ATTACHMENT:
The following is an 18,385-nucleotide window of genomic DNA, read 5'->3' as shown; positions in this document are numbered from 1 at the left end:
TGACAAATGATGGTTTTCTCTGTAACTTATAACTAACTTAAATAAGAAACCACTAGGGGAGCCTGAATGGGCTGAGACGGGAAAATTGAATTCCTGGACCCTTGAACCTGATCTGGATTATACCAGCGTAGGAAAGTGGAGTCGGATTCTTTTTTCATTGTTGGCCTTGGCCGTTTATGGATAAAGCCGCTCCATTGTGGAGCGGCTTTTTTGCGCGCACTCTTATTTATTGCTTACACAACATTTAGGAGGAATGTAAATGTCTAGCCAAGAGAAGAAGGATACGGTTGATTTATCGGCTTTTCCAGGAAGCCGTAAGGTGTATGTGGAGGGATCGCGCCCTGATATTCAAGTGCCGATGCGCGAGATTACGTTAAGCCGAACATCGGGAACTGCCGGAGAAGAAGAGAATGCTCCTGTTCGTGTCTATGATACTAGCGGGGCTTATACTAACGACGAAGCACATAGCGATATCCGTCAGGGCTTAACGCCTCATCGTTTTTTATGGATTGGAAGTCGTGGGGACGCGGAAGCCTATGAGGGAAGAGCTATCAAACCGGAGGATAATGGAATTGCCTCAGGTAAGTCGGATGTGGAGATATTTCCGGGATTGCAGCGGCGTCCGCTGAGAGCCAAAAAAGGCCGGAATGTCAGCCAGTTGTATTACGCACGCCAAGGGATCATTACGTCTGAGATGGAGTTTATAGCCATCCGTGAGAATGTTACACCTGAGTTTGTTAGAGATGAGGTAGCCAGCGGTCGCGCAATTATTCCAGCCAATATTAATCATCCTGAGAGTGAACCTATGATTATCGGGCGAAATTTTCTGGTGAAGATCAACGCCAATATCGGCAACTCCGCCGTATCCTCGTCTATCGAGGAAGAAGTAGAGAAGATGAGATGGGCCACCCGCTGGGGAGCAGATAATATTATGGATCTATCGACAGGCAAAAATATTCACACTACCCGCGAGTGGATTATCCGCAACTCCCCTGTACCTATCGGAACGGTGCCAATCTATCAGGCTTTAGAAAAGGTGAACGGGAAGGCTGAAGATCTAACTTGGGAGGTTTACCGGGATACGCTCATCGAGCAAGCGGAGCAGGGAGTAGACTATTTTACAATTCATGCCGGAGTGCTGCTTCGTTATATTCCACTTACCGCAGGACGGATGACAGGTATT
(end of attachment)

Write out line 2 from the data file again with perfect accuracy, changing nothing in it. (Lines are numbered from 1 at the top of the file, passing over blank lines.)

TGACAAATGATGGTTTTCTCTGTAACTTATAACTAACTTAAATAAGAAACCACTAGGGGAGCCTGAATGGGCTGAGACGGGAAAATTGAATTCCTGGACCCTTGAACCTGATCTGGATTATACCAGCGTAGGAAAGTGGAGTCGGATTCTTTTTTCATTGTTGGCCTTGGCCGTTTATGGATAAAGCCGCTCCATTGTGGAGCGGCTTTTTTGCGCGCACTCTTATTTATTGCTTACACAACATTTAGGAGGAATGTAAATGTCTAGCCAAGAGAAGAAGGATACGGTTGATTTATCGGCTTTTCCAGGAAGCCGTAAGGTGTATGTGGAGGGATCGCGCCCTGATATTCAAGTGCCGATGCGCGAGATTACGTTAAGCCGAACATCGGGAACTGCCGGAGAAGAAGAGAATGCTCCTGTTCGTGTCTATGATACTAGCGGGGCTTATACTAACGACGAAGCACATAGCGATATCCGTCAGGGCTTAACGCCTCATCGTTTTTTATGGATTGGAAGTCGTGGGGACGCGGAAGCCTATGAGGGAAGAGCTATCAAACCGGAGGATAATGGAATTGCCTCAGGTAAGTCGGATGTGGAGATATTTCCGGGATTGCAGCGGCGTCCGCTGAGAGCCAAAAAAGGCCGGAATGTCAGCCAGTTGTATTACGCACGCCAAGGGATCATTACGTCTGAGATGGAGTTTATAGCCATCCGTGAGAATGTTACACCTGAGTTTGTTAGAGATGAGGTAGCCAGCGGTCGCGCAATTATTCCAGCCAATATTAATCATCCTGAGAGTGAACCTATGATTATCGGGCGAAATTTTCTGGTGAAGATCAACGCCAATATCGGCAACTCCGCCGTATCCTCGTCTATCGAGGAAGAAGTAGAGAAGATGAGATGGGCCACCCGCTGGGGAGCAGATAATATTATGGATCTATCGACAGGCAAAAATATTCACACTACCCGCGAGTGGATTATCCGCAACTCCCCTGTACCTATCGGAACGGTGCCAATCTATCAGGCTTTAGAAAAGGTGAACGGGAAGGCTGAAGATCTAACTTGGGAGGTTTACCGGGATACGCTCATCGAGCAAGCGGAGCAGGGAGTAGACTATTTTACAATTCATGCCGGAGTGCTGCTTCGTTATATTCCACTTACCGCAGGACGGATGACAGGTATT